Richard Marles calls out alleged media misinformation.
Australian Deputy Prime Minister and Minister for Defence, Richard Marles, recently took a stand against what he deemed as misleading information circulating in the media regarding the national Defence budget and spending. Breaking from his usual composed demeanour, Marles expressed his frustration with the media’s perceived lack of truthfulness during a press conference at the Indo Pacific Sea Power Conference, where he was accompanied by Chief of the Royal Australian Navy, Vice Admiral Mark Hammond.
The Minister’s response was triggered by ongoing scepticism directed at the federal government throughout the year, questioning Australia’s commitment to funding the Australian Defence Force and surpassing the 2 percent GDP allocation for defence. Despite the government’s earlier announcement of achieving the first federal budget surplus in 15 years, coupled with funding commitments to the AUKUS agreement and recommendations from the recently released Defence Strategic Review, doubts persisted.
Marles vehemently refuted the media claims, stating, “The comments that we see in the media today are just not true. They’re not true. And they really, they’re a pretty scant relationship to the truth.” He emphasized the government’s dedication to maintaining and, in fact, increasing Defence spending. According to Marles, since coming to power, there has been a 10 percent increase in Defence spending.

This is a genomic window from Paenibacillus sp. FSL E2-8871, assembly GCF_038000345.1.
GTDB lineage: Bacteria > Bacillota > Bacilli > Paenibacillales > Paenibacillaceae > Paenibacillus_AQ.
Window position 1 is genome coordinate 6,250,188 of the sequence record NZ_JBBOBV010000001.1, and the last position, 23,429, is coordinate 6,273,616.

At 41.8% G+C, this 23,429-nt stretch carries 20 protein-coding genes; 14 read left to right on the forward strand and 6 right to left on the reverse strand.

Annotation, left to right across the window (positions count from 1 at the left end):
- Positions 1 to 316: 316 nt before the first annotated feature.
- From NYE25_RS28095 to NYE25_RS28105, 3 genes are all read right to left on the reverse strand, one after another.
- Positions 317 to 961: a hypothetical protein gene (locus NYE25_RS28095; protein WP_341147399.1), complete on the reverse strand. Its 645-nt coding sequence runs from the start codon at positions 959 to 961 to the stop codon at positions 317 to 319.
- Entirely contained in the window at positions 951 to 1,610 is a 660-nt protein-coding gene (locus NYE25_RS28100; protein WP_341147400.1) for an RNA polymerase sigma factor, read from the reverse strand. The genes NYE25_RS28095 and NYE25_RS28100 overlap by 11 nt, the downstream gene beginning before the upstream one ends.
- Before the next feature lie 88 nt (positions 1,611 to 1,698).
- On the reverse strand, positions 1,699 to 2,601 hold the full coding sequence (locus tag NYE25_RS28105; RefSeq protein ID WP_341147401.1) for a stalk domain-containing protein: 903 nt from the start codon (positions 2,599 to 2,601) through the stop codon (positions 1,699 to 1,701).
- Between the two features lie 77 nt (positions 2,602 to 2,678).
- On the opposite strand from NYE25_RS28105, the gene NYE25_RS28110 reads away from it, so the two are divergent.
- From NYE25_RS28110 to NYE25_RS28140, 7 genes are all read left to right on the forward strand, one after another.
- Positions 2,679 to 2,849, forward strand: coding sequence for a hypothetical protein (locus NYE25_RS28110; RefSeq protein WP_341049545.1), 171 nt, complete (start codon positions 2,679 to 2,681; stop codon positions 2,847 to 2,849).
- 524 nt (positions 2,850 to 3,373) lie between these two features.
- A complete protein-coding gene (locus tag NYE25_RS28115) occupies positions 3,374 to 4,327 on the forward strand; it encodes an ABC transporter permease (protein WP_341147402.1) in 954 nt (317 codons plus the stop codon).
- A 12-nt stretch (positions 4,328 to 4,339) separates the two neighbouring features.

Addressing concerns about the Defence budget’s state when the current government took office, Marles highlighted the challenges inherited, including a quarter of expected Defence procurements lacking funding. He attributed this to the former government’s practice of announcing substantial programs without allocating sufficient funds, leading to overruns in projects like the Hunter program and offshore patrol vessels.
Marles defended the government’s decisions, emphasizing the commitment to rectify past deficiencies. He cited the focus on acquiring nuclear-powered submarines, doubling funding for guided weapons, and ensuring long-range strike capabilities. Despite acknowledging difficult decisions, Marles asserted that prioritizing a focused and impactful Defence Force was necessary.
The Minister also refuted claims regarding the reduction of infantry fighting vehicles in the LAND 400 project, explaining that the decision was driven by strategic intent and the impracticality of deploying many vehicles beyond Australia’s shores. He further justified the choices made by highlighting the establishment of a long-range strike brigade, enhancing the Australian Army’s lethality and potency.
In response to criticism about the Canberra Class landing helicopter dock’s deck upgrades for F-35 joint strike fighter aircraft deployment, Vice Admiral Mark Hammond officially ruled out such modifications during the same press conference, stating, “It’s not something I’m looking at.”